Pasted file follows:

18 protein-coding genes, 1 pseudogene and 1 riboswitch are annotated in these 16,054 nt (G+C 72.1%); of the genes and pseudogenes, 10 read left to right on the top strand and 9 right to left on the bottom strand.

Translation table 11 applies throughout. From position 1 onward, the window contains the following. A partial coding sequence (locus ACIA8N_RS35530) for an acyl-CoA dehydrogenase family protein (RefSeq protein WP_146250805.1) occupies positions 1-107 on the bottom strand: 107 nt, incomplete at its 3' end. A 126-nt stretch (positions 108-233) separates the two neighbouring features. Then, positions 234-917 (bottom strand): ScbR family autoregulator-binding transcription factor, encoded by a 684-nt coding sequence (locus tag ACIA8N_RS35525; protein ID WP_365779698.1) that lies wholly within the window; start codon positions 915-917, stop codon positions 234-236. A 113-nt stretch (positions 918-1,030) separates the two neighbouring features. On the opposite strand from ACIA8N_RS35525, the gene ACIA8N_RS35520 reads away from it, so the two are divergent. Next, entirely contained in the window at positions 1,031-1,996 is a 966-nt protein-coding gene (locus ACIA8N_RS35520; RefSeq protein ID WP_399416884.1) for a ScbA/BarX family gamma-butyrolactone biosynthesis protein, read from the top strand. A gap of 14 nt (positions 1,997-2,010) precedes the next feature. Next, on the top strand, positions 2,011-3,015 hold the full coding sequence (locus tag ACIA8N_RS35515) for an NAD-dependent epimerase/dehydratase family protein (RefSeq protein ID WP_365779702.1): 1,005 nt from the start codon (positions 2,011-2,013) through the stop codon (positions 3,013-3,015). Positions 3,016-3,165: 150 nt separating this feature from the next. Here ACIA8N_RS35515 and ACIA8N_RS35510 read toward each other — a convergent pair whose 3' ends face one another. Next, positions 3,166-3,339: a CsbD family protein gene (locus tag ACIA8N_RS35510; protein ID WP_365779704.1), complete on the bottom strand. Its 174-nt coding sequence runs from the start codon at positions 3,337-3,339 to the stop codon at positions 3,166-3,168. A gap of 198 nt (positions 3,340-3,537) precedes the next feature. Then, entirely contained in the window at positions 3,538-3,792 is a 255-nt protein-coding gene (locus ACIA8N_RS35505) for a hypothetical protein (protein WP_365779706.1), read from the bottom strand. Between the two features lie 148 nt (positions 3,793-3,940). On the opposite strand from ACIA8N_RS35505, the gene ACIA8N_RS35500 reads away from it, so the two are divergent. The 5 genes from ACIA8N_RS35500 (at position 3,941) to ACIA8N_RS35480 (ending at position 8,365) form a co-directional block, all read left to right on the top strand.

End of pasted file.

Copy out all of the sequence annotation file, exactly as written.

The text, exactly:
18 protein-coding genes, 1 pseudogene and 1 riboswitch are annotated in these 16,054 nt (G+C 72.1%); of the genes and pseudogenes, 10 read left to right on the top strand and 9 right to left on the bottom strand.

Translation table 11 applies throughout. From position 1 onward, the window contains the following. A partial coding sequence (locus ACIA8N_RS35530) for an acyl-CoA dehydrogenase family protein (RefSeq protein WP_146250805.1) occupies positions 1-107 on the bottom strand: 107 nt, incomplete at its 3' end. A 126-nt stretch (positions 108-233) separates the two neighbouring features. Then, positions 234-917 (bottom strand): ScbR family autoregulator-binding transcription factor, encoded by a 684-nt coding sequence (locus tag ACIA8N_RS35525; protein ID WP_365779698.1) that lies wholly within the window; start codon positions 915-917, stop codon positions 234-236. A 113-nt stretch (positions 918-1,030) separates the two neighbouring features. On the opposite strand from ACIA8N_RS35525, the gene ACIA8N_RS35520 reads away from it, so the two are divergent. Next, entirely contained in the window at positions 1,031-1,996 is a 966-nt protein-coding gene (locus ACIA8N_RS35520; RefSeq protein ID WP_399416884.1) for a ScbA/BarX family gamma-butyrolactone biosynthesis protein, read from the top strand. A gap of 14 nt (positions 1,997-2,010) precedes the next feature. Next, on the top strand, positions 2,011-3,015 hold the full coding sequence (locus tag ACIA8N_RS35515) for an NAD-dependent epimerase/dehydratase family protein (RefSeq protein ID WP_365779702.1): 1,005 nt from the start codon (positions 2,011-2,013) through the stop codon (positions 3,013-3,015). Positions 3,016-3,165: 150 nt separating this feature from the next. Here ACIA8N_RS35515 and ACIA8N_RS35510 read toward each other — a convergent pair whose 3' ends face one another. Next, positions 3,166-3,339: a CsbD family protein gene (locus tag ACIA8N_RS35510; protein ID WP_365779704.1), complete on the bottom strand. Its 174-nt coding sequence runs from the start codon at positions 3,337-3,339 to the stop codon at positions 3,166-3,168. A gap of 198 nt (positions 3,340-3,537) precedes the next feature. Then, entirely contained in the window at positions 3,538-3,792 is a 255-nt protein-coding gene (locus ACIA8N_RS35505) for a hypothetical protein (protein WP_365779706.1), read from the bottom strand. Between the two features lie 148 nt (positions 3,793-3,940). On the opposite strand from ACIA8N_RS35505, the gene ACIA8N_RS35500 reads away from it, so the two are divergent. The 5 genes from ACIA8N_RS35500 (at position 3,941) to ACIA8N_RS35480 (ending at position 8,365) form a co-directional block, all read left to right on the top strand.